Mascoma Announces Major Research Advance for Cellulosic Ethanol


Mascoma says they’ve achieved a 60% reduction in cost for their consolidated bioprocessing technology (CBP).

Mascoma Corp., a well-known firm pursuing the advanced production of cellulosic ethanol, announced today what they’re calling “major scientific advances” that will enable them to produce lower cost, lower carbon fuel from sustainable sources.

This is a true breakthrough that takes us much, much closer to billions of gallons of low cost cellulosic biofuels. Many had thought that CBP was years or even decades away, but the future just arrived. Mascoma has permanently changed the biofuels landscape from here on.

-Dr. Bruce Dale, Scientific Advistory Board of Mascoma


Mascoma’s value-proposition is to elminate as many steps as possible in the processing of non-food cellulosic feedstocks to produce ethanol. The consolidation of the process—which involves enzymatically breaking apart cellulose into sugars, and then fermenting the sugars into alcohol—dramatically reduces overall cost. CBP eliminates the need for added and costly enzymes to process pretreated lignocellulose into ethanol.

While significant, the breakthrough doesn’t actually speed up the commercialization of Mascoma’s technology. These are lab results that must first be taken to the the testing facility in Rome, NY. But as a company representative told me on the phone, there are really no major technical breakthroughs that need to happen now.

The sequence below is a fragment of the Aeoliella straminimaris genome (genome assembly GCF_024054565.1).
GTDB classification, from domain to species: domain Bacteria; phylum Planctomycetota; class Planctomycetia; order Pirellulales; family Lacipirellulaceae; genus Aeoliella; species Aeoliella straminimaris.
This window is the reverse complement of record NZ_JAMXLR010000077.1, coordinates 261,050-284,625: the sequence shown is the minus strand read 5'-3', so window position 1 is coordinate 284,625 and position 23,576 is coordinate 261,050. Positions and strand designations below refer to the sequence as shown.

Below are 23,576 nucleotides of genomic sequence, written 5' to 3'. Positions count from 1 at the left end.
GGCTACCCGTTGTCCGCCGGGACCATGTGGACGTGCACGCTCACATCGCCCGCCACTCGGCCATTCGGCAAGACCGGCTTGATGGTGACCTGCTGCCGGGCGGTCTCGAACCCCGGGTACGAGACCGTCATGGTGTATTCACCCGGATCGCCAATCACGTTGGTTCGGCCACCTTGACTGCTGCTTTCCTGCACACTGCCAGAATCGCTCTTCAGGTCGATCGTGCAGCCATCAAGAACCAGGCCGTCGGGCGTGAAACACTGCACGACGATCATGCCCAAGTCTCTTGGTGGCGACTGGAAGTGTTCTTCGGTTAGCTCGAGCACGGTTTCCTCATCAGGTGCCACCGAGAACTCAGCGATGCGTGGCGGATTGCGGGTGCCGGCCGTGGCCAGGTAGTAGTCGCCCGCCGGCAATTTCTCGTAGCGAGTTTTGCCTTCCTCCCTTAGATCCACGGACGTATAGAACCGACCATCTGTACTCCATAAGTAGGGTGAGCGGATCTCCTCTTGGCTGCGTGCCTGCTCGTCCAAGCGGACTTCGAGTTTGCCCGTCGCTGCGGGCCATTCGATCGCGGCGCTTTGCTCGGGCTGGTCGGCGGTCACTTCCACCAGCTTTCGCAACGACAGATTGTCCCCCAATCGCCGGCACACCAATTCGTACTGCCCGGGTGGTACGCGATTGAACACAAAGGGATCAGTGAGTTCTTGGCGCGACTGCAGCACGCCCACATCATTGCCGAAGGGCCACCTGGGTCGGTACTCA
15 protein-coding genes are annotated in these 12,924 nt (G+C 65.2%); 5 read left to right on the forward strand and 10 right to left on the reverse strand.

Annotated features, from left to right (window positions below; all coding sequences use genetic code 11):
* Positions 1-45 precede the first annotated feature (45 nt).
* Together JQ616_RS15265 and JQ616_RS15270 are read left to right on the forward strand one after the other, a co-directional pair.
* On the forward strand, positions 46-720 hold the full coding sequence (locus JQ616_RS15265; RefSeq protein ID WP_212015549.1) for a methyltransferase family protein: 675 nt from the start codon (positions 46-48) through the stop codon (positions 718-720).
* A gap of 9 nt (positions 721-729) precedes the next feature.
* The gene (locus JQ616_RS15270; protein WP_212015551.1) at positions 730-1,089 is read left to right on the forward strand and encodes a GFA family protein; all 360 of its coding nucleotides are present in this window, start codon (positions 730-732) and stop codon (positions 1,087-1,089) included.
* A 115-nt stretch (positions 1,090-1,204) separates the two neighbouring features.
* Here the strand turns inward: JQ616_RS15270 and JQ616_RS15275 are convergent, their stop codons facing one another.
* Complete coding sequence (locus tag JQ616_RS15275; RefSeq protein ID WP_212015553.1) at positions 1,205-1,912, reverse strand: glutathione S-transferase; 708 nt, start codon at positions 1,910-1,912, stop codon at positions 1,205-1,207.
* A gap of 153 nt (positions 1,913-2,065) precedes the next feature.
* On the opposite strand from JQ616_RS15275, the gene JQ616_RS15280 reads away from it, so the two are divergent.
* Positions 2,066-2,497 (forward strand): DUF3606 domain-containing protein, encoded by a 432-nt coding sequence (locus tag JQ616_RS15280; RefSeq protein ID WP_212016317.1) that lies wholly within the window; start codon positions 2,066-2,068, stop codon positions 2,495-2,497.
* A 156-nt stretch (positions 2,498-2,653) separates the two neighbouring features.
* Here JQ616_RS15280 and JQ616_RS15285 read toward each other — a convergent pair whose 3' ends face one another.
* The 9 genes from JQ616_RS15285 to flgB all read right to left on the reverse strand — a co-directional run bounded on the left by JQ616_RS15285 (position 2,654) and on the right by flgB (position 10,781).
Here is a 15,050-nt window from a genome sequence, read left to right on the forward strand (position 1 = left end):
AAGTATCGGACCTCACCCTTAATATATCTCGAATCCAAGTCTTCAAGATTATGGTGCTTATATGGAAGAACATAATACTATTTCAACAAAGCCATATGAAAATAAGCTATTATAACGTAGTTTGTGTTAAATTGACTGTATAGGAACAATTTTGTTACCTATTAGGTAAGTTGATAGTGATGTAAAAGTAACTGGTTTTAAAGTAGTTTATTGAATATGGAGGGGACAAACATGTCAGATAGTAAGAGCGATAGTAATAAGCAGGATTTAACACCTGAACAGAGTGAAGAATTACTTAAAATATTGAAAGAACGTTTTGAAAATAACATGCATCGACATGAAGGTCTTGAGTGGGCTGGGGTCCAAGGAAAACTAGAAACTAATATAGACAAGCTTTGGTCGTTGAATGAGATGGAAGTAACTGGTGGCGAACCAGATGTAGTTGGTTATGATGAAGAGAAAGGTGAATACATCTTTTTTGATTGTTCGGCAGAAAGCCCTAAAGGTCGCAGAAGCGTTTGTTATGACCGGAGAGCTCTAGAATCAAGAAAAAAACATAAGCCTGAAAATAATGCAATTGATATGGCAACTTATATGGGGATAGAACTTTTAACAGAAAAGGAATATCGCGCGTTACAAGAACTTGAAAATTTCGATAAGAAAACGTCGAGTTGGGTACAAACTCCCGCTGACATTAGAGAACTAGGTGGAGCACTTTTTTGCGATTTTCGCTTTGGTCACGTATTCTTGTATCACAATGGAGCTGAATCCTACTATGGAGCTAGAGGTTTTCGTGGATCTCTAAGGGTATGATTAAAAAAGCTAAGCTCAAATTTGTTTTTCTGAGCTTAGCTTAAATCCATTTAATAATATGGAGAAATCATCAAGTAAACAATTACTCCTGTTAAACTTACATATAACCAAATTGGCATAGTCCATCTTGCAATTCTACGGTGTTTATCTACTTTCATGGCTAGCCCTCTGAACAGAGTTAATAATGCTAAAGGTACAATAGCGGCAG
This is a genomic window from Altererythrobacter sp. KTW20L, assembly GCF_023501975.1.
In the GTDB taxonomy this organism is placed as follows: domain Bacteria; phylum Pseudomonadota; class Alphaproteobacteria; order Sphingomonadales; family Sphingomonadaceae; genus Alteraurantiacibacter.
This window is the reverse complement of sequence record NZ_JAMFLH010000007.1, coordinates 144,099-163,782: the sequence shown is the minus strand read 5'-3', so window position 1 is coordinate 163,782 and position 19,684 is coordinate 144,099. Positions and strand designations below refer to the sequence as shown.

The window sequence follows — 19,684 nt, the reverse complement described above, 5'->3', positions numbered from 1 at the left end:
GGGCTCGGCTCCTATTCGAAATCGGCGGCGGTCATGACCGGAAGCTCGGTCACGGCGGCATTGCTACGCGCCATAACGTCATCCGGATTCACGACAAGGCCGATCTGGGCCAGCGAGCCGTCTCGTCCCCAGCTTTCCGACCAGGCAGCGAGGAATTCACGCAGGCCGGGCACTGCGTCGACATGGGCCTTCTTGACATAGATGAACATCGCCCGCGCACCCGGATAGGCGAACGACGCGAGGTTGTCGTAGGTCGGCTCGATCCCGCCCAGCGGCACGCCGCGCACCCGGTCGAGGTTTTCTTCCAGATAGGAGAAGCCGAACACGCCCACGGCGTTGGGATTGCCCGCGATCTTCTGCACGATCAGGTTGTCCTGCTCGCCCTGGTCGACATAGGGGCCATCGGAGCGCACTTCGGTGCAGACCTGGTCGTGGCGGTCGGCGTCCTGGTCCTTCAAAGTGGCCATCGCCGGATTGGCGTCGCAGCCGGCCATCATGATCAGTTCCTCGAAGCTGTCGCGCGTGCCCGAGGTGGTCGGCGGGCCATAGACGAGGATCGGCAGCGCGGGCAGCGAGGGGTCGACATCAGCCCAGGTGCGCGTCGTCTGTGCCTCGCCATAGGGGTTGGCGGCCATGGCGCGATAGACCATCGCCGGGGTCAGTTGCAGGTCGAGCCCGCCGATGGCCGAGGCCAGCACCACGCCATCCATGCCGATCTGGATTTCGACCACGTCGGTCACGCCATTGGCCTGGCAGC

These advances enable the reduction in operating and capital costs required for cost-effective commercial production of ethanol, bringing Mascoma substantially closer to commercialization. Our results go a long way toward establishing the feasibility of the processing concept that we have built our company around – so this is a big day for us.

-Jim Flatt, Executive Vice President of Research, Development and Operations at Mascoma

Mascoma is ramping up on a 40 million-gallon-per-year facility in Kinross, MI. The project is being funded by both the DOE ($26 mil) and the state of Michigan ($23.5 mil).

[UPDATE]: Jim Flatt at Mascoma and he gave me the following additional details:

  • Further strain optimization through 2010 will yield additional cost reduction important to improving financial attractiveness of Kinross, MI plant
  • Mascoma will be doing full testing of improved CBP strains and integrated process in Rome with associated process engineering specific to CBP.

More: GM Announces New Cellulosic Ethanol Partnership with Mascoma Corp.



In a past life, Clayton was a professional blogger and editor of Gas 2.0, Important Media’s blog covering the future of sustainable transportation. He was also the Managing Editor for GO Media, the predecessor to Important Media.